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Educational inequality also shapes labour market exit

ISS International Study

An unhappy elderly businessman, who has just been made redundant, on steps in front of a high-rise building.

The demographic change represents one of the greatest financial challenges for European pension systems. To counteract these, political measures have been adopted in almost all European countries, such as raising the statutory retirement age or cutting early retirement options. These measures affect older workers differently, depending on their level of education. Better education provides individuals with opportunities to exit the labour market voluntarily – as it is typically associated with more attractive, more stable, higher-income jobs, and healthier working conditions. Accordingly, lower and higher educated workers leave the labour market at different ages and for different reasons. This runs the risk of exacerbating social inequalities, as lower and higher educated workers leave the labour market at different ages and for different reasons, potentially widening pension gaps after the end of working lives, known as the social gradient.

In a recent study, ISS researchers Jana Mäcken and Lea Ellwardt as well as two further colleagues analyzed differences in voluntary as well as involuntary labour market exit between lower and higher educated workers in 15 European countries and examined which policies reduce the social gradient. The sample included more than 19.000 people.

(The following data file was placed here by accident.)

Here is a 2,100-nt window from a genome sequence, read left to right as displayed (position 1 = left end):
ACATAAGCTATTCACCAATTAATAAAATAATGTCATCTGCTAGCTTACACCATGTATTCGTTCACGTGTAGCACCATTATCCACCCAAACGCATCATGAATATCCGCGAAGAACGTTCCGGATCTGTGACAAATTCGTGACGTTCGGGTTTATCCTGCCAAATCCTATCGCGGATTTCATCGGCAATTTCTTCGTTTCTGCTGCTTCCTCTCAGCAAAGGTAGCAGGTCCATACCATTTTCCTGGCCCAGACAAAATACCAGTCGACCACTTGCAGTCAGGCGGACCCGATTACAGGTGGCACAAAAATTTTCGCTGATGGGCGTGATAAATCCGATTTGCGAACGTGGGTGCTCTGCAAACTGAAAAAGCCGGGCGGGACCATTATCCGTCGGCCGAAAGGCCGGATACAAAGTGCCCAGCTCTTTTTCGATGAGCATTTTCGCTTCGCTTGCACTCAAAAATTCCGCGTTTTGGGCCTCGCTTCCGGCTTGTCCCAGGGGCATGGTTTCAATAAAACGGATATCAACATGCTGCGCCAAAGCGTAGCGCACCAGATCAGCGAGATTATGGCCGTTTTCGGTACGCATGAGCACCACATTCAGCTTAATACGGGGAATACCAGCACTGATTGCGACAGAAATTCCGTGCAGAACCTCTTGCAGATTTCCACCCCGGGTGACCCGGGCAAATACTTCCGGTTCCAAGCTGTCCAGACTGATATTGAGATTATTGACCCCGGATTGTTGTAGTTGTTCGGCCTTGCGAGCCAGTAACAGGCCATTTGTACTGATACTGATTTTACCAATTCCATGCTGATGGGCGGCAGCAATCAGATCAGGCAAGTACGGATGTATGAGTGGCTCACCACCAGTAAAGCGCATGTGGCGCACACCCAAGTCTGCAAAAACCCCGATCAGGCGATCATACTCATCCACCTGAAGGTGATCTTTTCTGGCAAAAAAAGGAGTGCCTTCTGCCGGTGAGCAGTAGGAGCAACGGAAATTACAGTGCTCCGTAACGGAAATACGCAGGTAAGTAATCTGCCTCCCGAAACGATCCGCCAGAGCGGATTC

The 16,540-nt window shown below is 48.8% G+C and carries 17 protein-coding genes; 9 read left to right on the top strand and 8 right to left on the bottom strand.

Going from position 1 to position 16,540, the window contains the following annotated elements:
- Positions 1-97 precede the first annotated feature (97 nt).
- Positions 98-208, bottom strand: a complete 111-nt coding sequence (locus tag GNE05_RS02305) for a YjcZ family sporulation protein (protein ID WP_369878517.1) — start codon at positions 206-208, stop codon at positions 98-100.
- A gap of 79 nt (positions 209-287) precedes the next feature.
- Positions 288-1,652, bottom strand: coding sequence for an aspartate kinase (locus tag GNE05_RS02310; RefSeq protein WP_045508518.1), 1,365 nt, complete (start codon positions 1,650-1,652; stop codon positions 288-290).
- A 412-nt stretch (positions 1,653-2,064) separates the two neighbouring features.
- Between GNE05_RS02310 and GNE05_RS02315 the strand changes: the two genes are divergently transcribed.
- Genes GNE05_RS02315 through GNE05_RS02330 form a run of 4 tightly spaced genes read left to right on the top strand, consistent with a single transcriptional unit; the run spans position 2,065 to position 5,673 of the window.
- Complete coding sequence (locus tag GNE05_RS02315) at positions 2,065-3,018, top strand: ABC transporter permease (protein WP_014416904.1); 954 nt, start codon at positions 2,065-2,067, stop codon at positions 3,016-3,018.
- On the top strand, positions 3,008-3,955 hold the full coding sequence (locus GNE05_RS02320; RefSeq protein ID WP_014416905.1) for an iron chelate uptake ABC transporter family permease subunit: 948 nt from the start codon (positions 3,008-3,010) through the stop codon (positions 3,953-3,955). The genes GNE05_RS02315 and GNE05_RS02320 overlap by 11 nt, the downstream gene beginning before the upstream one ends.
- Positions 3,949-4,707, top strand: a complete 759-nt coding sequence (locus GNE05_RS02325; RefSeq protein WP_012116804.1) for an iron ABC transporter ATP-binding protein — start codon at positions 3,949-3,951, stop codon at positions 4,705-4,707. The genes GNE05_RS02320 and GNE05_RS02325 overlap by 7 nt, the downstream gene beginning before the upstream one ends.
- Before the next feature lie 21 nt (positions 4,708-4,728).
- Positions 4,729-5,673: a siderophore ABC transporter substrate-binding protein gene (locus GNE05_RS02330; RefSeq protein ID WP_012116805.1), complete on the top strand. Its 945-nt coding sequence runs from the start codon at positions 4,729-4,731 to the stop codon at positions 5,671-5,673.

The analyses show that in 13 of the 15 countries, lower educated workers were on average two percentage points more likely to leave the labour market involuntarily than higher educated workers. This social gradient was largest in the Czech Republic, Portugal, and Germany and smallest in Sweden, the Netherlands, and Denmark. Policy analyses showed that stricter employment protection legislation leads to a smaller social gradient in involuntary labour market exit. Also, higher participation rates in programs that promote lifelong learning were associated with a lower social gradient in involuntary labour market exit. Higher spending on rehabilitation was associated with a lower gradient in labour force retention.

Overall, the study showed that for lower educated workers it is more difficult to reach the new political goal of extending working lives. Policies that provide training opportunities specifically for lower-educated workers could help reduce educational inequalities in labour market exit.